Signs of Hope Emerge, but Pessimism Remains High

Key Points

Equity markets rallied strongly last week as some glimmers of hope emerged.

Investor sentiment remains depressed, however, and we expect volatility will persist.

We think investors should grow less bearish over the coming months, and we have a cautiously optimistic view toward equities.

Equity prices soared higher last week around the globe. In the United States, the S&P 500 Index climbed 2.9%, and gains in Europe and Asia were even higher.1 However, U.S. stocks continue to lead the pack year to date.1 At least some of the gains can be attributed to an oversold bounce and overly negative sentiment. Relative stability in oil prices and in China, along with decent economic and earnings data, helped as well. Many investors remain skeptical about the sustainability of last week’s rally since it came without much of a fundamental shift in the negative feedback loop narrative that has driven financial markets for much of this year.

Weekly Top Themes

  1. Energy sector issues have not been spilling over into the broader economy.
    The long-term collapse in oil prices has resulted in earnings setbacks and credit deterioration for energy companies. At the same time, however, we are still seeing improvements in consumer spending, broader credit growth and the jobs picture, which suggests that a wider contagion is not occurring.

  2. The labor market in particular appears resilient to downside pressure.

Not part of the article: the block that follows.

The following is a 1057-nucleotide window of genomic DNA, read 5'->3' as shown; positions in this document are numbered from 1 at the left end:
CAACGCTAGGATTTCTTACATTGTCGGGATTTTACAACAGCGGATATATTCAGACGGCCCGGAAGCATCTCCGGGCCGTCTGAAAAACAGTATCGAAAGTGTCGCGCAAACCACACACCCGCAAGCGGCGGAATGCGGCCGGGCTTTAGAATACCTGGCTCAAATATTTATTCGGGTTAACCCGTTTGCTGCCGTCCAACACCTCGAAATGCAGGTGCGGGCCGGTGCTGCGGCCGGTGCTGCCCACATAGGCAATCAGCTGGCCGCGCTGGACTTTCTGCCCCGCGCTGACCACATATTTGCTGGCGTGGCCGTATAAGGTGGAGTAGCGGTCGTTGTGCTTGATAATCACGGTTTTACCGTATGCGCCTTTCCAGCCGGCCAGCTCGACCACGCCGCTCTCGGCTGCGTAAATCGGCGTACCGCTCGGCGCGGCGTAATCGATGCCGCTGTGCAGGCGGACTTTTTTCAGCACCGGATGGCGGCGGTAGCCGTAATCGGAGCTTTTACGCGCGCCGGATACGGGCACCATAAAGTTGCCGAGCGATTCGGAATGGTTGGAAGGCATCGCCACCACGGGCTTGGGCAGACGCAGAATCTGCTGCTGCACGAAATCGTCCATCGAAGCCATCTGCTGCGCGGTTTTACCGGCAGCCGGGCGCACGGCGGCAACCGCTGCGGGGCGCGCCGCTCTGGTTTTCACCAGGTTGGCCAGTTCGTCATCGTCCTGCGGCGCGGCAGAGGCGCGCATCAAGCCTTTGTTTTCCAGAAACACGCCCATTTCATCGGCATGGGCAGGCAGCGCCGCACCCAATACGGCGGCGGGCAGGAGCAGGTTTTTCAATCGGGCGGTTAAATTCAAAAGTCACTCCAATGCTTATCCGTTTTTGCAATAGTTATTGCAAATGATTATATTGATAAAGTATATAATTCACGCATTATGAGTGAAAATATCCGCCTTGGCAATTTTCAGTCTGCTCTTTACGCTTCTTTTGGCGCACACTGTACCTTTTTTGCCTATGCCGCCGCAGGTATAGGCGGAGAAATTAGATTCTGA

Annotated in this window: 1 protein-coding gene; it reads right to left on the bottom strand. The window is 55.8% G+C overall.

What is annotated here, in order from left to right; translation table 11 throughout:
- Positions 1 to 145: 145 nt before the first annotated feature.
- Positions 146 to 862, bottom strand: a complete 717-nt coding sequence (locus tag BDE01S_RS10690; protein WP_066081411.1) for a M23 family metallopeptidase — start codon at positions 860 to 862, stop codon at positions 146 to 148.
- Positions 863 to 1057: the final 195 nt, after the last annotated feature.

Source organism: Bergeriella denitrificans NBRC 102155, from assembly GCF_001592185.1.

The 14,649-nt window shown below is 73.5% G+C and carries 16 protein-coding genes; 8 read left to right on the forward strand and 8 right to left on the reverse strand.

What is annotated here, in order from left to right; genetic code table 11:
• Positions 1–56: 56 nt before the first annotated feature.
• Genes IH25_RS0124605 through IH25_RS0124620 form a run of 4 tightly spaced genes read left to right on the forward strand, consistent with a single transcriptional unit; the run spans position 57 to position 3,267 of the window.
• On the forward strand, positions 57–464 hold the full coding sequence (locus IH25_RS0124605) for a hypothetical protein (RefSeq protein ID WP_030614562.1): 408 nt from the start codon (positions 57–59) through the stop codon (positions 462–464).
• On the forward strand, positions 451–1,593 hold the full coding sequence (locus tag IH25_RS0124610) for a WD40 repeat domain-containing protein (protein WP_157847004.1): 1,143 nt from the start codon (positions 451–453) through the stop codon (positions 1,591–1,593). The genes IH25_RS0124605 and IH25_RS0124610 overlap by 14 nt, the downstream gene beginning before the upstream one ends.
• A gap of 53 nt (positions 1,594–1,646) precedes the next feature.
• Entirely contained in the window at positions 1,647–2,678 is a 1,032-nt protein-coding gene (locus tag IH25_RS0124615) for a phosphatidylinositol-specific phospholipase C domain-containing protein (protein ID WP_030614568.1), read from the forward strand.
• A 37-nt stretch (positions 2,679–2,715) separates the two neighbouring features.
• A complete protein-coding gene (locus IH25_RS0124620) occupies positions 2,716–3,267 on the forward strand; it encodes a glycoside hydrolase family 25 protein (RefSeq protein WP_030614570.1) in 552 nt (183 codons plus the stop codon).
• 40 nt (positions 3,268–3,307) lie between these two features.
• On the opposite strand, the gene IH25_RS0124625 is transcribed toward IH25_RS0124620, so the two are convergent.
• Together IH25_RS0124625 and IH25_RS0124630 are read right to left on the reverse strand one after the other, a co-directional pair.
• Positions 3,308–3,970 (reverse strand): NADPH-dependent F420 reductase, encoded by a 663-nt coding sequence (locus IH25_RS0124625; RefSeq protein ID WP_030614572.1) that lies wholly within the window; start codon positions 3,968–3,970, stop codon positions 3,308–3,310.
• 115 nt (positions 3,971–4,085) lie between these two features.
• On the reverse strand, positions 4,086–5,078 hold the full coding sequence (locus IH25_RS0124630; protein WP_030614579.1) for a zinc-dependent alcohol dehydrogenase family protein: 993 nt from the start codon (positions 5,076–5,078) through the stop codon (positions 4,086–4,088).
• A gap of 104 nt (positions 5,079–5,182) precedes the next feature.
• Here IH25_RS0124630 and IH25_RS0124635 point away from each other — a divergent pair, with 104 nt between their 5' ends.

Last week’s unemployment claims fell by a better-than-expected 7,000 to 262,000.2

  3. Inflation is slowly creeping higher.
    The headline Consumer Price Index was unchanged in January, but core CPI rose 0.3% last month.3 This is the largest increase since 2006 and brings the year-over-year increase to 2.2%.3 Given the strength of the dollar and the drop in oil prices, we attribute the increase in inflation to firming domestic cost pressures — specifically the tightening jobs market and rising consumer spending.

  4. We expect modest economic and earnings growth in 2016.
    In some ways, it is surprising that the years-long zero-interest-rate policy in the United States has not produced better growth. In our view, this is due to the fact that it occurred while fiscal policy was contracting and consumer spending remained low. It appears that these trends are ending, and we believe government and consumer spending should promote additional growth. Our best guess for 2016 real gross domestic product is 2.5%.

  5. The unsettled presidential race could spell trouble for the financial markets.
    Investors loathe uncertainty in politics. Should it come to pass that one of the nontraditional, non-establishment candidates (e.g., Donald Trump or Bernie Sanders) gets elected, there is good reason to believe that they will not operate under traditional restraints, and it would be difficult to forecast their policies. This could result in additional market volatility and downside pressures on equities.

What Will It Take to See Risk Assets Recover?
Some glimmers of hope emerged last week. Oil prices stabilized a bit and investors grew less concerned that the United States might follow the lead of other countries and move toward a negative interest rate policy. These were only glimmers, however, as investors remain deeply pessimistic about global economic growth. The fact that government bond yields did not bounce last week in line with equity prices demonstrates that investors are not moving from bonds into stocks as they would if sentiment were improving.

This suggests that financial markets are not yet out of the woods. A sustained rally in risk assets such as equities would require several conditions. Oil inventories must fall, resulting in more stable prices. Additionally, more clarity is needed surrounding the Chinese economy and yuan. Globally, monetary policy must become more certain, along with improved manufacturing and trade data.